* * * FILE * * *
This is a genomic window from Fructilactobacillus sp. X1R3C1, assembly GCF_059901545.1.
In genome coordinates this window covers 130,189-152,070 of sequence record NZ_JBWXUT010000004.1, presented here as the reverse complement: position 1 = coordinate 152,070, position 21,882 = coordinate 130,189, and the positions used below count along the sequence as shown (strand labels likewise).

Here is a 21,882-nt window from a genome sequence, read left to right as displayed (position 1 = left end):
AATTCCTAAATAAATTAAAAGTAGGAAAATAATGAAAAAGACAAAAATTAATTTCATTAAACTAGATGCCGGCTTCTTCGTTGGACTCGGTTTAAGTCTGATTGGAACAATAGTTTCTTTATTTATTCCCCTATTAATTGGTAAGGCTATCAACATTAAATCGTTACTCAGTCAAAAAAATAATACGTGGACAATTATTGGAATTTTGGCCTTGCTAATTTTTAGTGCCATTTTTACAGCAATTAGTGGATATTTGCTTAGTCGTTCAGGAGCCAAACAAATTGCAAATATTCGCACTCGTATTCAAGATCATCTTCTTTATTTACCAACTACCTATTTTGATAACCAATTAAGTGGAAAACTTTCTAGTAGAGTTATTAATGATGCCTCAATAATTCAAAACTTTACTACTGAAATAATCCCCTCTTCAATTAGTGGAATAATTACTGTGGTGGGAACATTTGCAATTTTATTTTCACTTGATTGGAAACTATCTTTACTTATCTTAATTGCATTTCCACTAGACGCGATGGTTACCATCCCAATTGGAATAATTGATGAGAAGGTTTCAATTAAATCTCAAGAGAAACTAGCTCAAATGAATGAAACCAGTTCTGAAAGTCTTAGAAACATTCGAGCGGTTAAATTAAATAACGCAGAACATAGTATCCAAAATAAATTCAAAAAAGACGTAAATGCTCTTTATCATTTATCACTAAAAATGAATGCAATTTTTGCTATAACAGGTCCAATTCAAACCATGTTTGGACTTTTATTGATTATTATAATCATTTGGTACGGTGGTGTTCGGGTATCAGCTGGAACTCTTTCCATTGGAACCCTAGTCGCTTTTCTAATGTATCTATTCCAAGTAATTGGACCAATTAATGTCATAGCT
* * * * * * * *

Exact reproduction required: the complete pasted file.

This is a genomic window from Fructilactobacillus sp. X1R3C1, assembly GCF_059901545.1.
In genome coordinates this window covers 130,189-152,070 of sequence record NZ_JBWXUT010000004.1, presented here as the reverse complement: position 1 = coordinate 152,070, position 21,882 = coordinate 130,189, and the positions used below count along the sequence as shown (strand labels likewise).

Here is a 21,882-nt window from a genome sequence, read left to right as displayed (position 1 = left end):
AATTCCTAAATAAATTAAAAGTAGGAAAATAATGAAAAAGACAAAAATTAATTTCATTAAACTAGATGCCGGCTTCTTCGTTGGACTCGGTTTAAGTCTGATTGGAACAATAGTTTCTTTATTTATTCCCCTATTAATTGGTAAGGCTATCAACATTAAATCGTTACTCAGTCAAAAAAATAATACGTGGACAATTATTGGAATTTTGGCCTTGCTAATTTTTAGTGCCATTTTTACAGCAATTAGTGGATATTTGCTTAGTCGTTCAGGAGCCAAACAAATTGCAAATATTCGCACTCGTATTCAAGATCATCTTCTTTATTTACCAACTACCTATTTTGATAACCAATTAAGTGGAAAACTTTCTAGTAGAGTTATTAATGATGCCTCAATAATTCAAAACTTTACTACTGAAATAATCCCCTCTTCAATTAGTGGAATAATTACTGTGGTGGGAACATTTGCAATTTTATTTTCACTTGATTGGAAACTATCTTTACTTATCTTAATTGCATTTCCACTAGACGCGATGGTTACCATCCCAATTGGAATAATTGATGAGAAGGTTTCAATTAAATCTCAAGAGAAACTAGCTCAAATGAATGAAACCAGTTCTGAAAGTCTTAGAAACATTCGAGCGGTTAAATTAAATAACGCAGAACATAGTATCCAAAATAAATTCAAAAAAGACGTAAATGCTCTTTATCATTTATCACTAAAAATGAATGCAATTTTTGCTATAACAGGTCCAATTCAAACCATGTTTGGACTTTTATTGATTATTATAATCATTTGGTACGGTGGTGTTCGGGTATCAGCTGGAACTCTTTCCATTGGAACCCTAGTCGCTTTTCTAATGTATCTATTCCAAGTAATTGGACCAATTAATGTCATAGCT